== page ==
Conclusion

In the present study, Q/D-resistant E. faecium clinical isolates were first described in China. We also identified that carriage of vatE, ermB and msrC was responsible for Q/D resistance in E. faecium clinical isolates.

Abbreviations

CLSI: 

Clinical and Laboratory Standards Institute

MALDI-TOF-MS: 

Matrix-Assisted Laser Desorption/ Ionization Time of Flight Mass Spectrometry

MIC: 

Minimum inhibitory concentration

MLST: 

Multi-locus sequence typing

Q/D: 

Quinupristin/dalfopristin

VREf: 

Vancomycin-resistant Enterococcus faecium

Declarations

Acknowledgment

We thank Pro. Nobumichi Kobayashi from Sapporo Medical University (Japan) for providing kindly Q/D for determining Q/D MICs.

Funding

The Program for Zhejiang Provincial Leading Team for S&T innovation (2011R50018-11) and Zhejiang Provincial Program for the Cultivation of High-level Innovative Health talents to Dr. Fangyou Yu.

Availability of data and materials

Data and materials have been provided in the main manuscript.

Authors’ contributions

SSW, YJG, JNL, XQQ and DL performed the laboratory measurements. FYY and LXW made substantial contributions to conception and design. ZQC, LXW and FYY revised the manuscript critically for important intellectual content. ZQC and XQZ participated in experimental design and data analysis. FYY drafted the manuscript. All authors read and approved the final manuscript.

Competing interests

The authors declare that they have no competing interests.

Consent for publication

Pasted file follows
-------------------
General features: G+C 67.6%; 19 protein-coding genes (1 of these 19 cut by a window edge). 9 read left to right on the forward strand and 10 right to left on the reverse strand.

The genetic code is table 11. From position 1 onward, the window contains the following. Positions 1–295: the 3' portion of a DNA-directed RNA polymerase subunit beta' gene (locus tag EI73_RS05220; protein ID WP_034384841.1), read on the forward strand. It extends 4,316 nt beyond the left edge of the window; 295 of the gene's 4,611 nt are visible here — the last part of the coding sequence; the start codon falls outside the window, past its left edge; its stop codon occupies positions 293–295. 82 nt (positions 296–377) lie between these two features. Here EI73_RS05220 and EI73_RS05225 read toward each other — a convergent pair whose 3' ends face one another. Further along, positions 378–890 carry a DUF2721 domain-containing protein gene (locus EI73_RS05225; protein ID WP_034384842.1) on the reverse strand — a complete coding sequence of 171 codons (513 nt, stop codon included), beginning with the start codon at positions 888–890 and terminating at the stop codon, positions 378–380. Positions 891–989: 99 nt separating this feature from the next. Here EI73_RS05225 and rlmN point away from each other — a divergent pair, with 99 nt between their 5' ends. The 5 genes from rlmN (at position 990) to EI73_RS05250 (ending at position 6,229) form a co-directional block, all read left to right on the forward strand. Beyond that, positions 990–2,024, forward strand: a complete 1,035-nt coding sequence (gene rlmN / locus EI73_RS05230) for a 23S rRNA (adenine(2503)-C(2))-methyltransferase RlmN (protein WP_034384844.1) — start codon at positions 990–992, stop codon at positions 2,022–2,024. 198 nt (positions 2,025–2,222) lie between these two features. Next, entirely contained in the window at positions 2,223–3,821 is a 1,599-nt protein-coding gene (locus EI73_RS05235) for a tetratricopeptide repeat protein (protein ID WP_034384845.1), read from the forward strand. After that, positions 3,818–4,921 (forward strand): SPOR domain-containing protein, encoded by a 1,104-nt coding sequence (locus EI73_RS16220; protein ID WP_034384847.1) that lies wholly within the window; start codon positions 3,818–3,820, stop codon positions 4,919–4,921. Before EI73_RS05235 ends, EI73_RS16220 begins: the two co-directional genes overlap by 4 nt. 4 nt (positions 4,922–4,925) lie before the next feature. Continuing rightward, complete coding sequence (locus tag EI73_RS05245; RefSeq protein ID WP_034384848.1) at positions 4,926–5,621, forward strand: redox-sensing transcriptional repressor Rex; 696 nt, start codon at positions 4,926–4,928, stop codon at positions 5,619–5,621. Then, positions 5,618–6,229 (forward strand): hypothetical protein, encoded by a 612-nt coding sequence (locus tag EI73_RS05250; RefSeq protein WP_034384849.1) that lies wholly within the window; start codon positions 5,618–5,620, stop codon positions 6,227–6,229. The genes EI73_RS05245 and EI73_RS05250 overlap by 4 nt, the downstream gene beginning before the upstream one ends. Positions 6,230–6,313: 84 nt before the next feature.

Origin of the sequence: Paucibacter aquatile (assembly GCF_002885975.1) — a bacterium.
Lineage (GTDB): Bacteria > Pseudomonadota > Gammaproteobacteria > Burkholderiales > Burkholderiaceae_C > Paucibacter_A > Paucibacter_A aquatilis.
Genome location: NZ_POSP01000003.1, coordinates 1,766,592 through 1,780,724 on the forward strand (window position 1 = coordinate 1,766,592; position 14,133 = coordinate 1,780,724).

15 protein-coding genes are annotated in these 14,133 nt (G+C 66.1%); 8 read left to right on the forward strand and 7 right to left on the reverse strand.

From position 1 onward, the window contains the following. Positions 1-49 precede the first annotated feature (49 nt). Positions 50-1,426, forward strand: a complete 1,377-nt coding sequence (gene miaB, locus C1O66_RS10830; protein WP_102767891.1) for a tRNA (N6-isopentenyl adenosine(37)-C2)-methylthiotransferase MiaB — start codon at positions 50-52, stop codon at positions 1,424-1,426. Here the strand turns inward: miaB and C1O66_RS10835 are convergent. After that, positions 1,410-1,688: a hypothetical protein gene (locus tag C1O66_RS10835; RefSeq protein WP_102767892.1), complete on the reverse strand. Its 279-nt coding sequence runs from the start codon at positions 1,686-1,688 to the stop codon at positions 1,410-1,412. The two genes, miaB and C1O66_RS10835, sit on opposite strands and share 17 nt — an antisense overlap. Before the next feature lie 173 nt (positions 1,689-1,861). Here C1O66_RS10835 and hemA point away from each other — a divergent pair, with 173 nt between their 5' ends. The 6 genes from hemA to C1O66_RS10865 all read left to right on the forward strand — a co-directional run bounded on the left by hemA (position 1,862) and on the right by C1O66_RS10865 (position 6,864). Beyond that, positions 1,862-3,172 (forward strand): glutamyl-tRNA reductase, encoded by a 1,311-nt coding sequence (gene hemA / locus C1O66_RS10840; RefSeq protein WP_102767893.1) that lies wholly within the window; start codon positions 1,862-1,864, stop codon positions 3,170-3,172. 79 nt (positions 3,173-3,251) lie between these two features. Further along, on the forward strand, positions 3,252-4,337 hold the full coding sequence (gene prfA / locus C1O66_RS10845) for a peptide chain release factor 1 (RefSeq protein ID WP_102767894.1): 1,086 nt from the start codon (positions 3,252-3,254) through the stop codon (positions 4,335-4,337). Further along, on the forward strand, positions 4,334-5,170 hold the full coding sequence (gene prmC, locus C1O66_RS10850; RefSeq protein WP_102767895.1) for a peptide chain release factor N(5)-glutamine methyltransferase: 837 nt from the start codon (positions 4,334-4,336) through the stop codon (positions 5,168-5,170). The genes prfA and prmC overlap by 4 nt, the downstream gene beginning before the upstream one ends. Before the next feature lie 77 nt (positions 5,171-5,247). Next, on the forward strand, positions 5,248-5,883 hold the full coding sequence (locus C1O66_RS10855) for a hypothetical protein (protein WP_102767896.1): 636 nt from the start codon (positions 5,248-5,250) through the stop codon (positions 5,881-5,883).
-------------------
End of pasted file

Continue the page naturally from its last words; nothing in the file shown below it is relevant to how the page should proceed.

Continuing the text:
Not applicable.

Ethics approval and consent to participate

The Ethics Committee of the first Affiliated Hospital of Wenzhou Medical University exempted this study from review because the present study focused on bacteria. Verbal informed consents were obtained from all participants.

Open AccessThis article is distributed under the terms of the Creative Commons Attribution 4.0 International License (http://creativecommons.org/licenses/by/4.0/), which permits unrestricted use, distribution, and reproduction in any medium, provided you give appropriate credit to the original author(s) and the source, provide a link to the Creative Commons license, and indicate if changes were made. The Creative Commons Public Domain Dedication waiver (http://creativecommons.org/publicdomain/zero/1.0/) applies to the data made available in this article, unless otherwise stated.

Authors’ Affiliations

(1)
Department of Laboratory Medicine, the First Affiliated Hospital of Wenzhou Medical University
(2)
Department of Respiratory Medicine, the First Affiliated Hospital of Wenzhou Medical University

References

  1. Arias CA, Murray BE. The rise of the Enterococcus: beyond vancomycin resistance. Nat Rev Microbiol. 2012;10(4):266–78.PubMedPubMed CentralView ArticleGoogle Scholar
  2. Miller WR, Munita JM, Arias CA. Mechanisms of antibiotic resistance in enterococci. Expert Rev Anti-Infect Ther. 2014;12(10):1221–36.PubMedPubMed CentralView ArticleGoogle Scholar
  3. Jones RN, Ballow CH, Biedenbach DJ, Deinhart JA, Schentag JJ. Antimicrobial activity of quinupristin-dalfopristin (RP 59500, Synercid) tested against over 28,000 recent clinical isolates from 200 medical centers in the United States and Canada. Diagn Microbiol Infect Dis. 1998;31(3):437–51.PubMedView ArticleGoogle Scholar
  4. Lentino JR, Narita M, Yu VL. New antimicrobial agents as therapy for resistant gram-positive cocci. Eur J Clin Microbiol Infect Dis. 2008;27(1):3–15.PubMedView ArticleGoogle Scholar
  5. Bethea JA, Walko CM, Targos PA. Treatment of vancomycin-resistant enterococcus with quinupristin/dalfopristin and high-dose ampicillin. Ann Pharmacother. 2004;38(6):989–91.PubMedView ArticleGoogle Scholar
  6. Hershberger E, Donabedian S, Konstantinou K, Zervos MJ. Quinupristin-dalfopristin resistance in gram-positive bacteria: mechanism of resistance and epidemiology. Clin Infect Dis. 2004;38(1):92–8.PubMedView ArticleGoogle Scholar
  7. Tan TY, Pitman I, Penrose-Stevens A, Simpson BA, Flanagan PG. Treatment of a vancomycin-resistant Enterococcus faecium ventricular drain infection with quinupristin/dalfopristin and review of the literature. J Infect. 2000;41(1):95–7.PubMedView ArticleGoogle Scholar